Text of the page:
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Ofcom to Publish UK ISP Internet Piracy Initial Obligations Code in June 2012

Wednesday, May 16th, 2012 (8:19 am) - Score 825
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The UK governments Department for Culture, Media and Sport (DCMS) has confirmed that Ofcom is expected to publish its final Initial Obligations Code of Practice proposal for tackling internet copyright infringement (piracy) by customers of broadband providers in June 2012, which is a much delayed requirement of the controversial Digital Economy Act (DEAct).

Ofcom published its first draft of the code almost exactly two years ago (here) and since then the process has faced repeated legal challenges from ISPs (example), concern over costs (ISPs have to help pay for it), damage from other legal rulings in the copyright space (e.g. here, here, here and here) and not to mention a vast swathe of opposition from various different political and non-political groups alike.

Today’s confirmation came as part of DCMS’s official response to the January 2012 proposals from the Film Policy Review Panel (FPRP), which included several recommendations for tackling internet piracy (e.g. “illegal” P2P file sharing).

Government Response

The Government welcomes the Panel’s recommendation and remains committed to implementing the Digital Economy Act provisions as soon as possible. The Judicial Review of the online infringement of copyright provisions has caused significant delay since although the Government won overwhelmingly in both the High Court and the Court of Appeal, the point upon which we lost in both cases has meant that we have had to re-set how the costs of the process will be apportioned. This in turn has led to the Initial Obligations Code being delayed. However, we anticipate that the Code will be published in June 2012.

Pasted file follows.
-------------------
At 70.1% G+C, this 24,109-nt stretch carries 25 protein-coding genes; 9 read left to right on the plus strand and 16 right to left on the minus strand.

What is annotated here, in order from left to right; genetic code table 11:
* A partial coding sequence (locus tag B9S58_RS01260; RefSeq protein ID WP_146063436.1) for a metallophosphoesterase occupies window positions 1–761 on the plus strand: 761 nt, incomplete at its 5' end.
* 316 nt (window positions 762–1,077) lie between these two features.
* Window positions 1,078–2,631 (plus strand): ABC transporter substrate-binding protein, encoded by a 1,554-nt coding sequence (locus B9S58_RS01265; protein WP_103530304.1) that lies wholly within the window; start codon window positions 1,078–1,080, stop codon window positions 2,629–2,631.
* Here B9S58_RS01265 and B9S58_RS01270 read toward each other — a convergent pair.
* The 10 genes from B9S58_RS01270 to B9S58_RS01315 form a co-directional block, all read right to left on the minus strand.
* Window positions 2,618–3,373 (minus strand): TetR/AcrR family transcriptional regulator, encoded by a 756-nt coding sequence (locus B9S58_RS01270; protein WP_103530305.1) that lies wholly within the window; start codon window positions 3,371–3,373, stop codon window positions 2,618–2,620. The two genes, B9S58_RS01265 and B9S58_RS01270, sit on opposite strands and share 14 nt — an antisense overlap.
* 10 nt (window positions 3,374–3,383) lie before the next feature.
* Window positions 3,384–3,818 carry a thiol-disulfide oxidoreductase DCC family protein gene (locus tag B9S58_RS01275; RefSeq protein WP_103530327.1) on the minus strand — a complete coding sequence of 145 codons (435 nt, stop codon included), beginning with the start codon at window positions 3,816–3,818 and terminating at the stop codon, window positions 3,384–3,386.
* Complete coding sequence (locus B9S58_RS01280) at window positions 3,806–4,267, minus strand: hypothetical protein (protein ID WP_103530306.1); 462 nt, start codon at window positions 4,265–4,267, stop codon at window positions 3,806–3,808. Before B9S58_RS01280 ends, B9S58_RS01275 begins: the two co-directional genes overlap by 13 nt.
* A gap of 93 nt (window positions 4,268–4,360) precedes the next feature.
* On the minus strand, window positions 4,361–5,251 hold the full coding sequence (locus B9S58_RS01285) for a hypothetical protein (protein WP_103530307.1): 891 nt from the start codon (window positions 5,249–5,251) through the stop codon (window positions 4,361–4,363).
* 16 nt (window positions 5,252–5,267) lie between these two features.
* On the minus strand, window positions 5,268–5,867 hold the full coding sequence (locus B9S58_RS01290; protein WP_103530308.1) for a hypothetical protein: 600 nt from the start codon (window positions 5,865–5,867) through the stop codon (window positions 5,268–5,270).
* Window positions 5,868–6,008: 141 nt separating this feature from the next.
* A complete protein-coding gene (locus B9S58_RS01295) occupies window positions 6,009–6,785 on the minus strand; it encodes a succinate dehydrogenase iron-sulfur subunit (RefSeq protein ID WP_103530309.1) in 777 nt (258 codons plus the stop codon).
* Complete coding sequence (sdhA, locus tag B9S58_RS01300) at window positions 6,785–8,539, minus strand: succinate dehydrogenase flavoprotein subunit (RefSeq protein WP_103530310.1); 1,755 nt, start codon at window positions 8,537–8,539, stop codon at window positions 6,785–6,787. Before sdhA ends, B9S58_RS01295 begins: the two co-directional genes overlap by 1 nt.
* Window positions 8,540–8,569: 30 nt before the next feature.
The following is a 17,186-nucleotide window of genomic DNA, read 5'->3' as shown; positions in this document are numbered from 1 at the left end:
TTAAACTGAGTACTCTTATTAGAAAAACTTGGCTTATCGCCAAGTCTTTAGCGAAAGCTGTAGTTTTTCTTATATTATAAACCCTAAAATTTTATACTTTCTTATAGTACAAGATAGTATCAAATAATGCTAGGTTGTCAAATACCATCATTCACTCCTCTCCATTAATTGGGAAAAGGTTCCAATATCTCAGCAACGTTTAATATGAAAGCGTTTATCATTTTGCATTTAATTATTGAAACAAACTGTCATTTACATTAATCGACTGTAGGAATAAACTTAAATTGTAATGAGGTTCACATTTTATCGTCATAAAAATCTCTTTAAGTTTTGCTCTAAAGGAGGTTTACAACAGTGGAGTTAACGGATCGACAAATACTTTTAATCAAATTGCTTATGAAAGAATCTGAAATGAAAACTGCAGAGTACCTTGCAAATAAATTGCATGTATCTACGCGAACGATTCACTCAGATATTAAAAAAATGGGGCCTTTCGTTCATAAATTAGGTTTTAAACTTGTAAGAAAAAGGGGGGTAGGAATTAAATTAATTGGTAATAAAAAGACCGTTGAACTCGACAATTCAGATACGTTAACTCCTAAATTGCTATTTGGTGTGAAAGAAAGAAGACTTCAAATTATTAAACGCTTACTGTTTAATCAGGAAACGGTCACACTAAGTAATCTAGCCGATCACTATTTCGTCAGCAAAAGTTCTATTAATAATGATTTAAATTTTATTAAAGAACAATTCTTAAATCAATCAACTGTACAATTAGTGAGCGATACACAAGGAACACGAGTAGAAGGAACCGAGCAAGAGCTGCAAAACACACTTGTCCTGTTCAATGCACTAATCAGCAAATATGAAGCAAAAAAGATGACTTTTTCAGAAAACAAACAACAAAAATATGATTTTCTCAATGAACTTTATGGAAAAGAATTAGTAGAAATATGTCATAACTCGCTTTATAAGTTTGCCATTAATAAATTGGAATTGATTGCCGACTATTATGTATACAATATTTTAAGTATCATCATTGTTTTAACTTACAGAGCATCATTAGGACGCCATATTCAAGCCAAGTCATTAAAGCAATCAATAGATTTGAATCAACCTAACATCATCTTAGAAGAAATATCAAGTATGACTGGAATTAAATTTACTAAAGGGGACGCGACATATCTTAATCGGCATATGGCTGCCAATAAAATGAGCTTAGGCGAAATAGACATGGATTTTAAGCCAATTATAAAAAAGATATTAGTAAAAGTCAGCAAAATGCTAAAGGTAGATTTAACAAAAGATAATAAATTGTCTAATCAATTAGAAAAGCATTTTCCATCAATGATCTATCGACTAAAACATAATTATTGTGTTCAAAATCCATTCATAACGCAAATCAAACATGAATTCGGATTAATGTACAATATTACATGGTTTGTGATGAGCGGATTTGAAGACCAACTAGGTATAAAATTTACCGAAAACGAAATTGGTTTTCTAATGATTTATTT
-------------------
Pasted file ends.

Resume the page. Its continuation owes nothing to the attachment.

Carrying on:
We will also support efforts to improve the evidence base on intellectual property generally, as well as on copyright infringements. The Government works together with industry and enforcement agencies through the Intellectual Property Crime Group (of which the Alliance Against I.P Theft, the Federation Against Copyright Theft and the British Video Association are members) to produce the annual Intellectual Property crime report. Further contributions from the film industry to the report are welcome. The UK’s IP Crime Strategy furthermore sets out that industry has a valuable role to play in providing evidence.

But it could be awhile before the code, which might still need a final round of consultation, is actually implemented. The DCMS admitted last month (April 2012) that it didn’t expect the Digital Economy Act (DEA) itself, and all of its provisions, to be implemented until 2014 (here); largely as a result of the aforementioned delays.

Culture Minister, Ed Vaizey, said:

The UK film industry is a real success story and I want it to thrive and grow. Economically and culturally British film makes a great contribution and it’s vital that we make the most of the very real opportunity for economic growth it offers.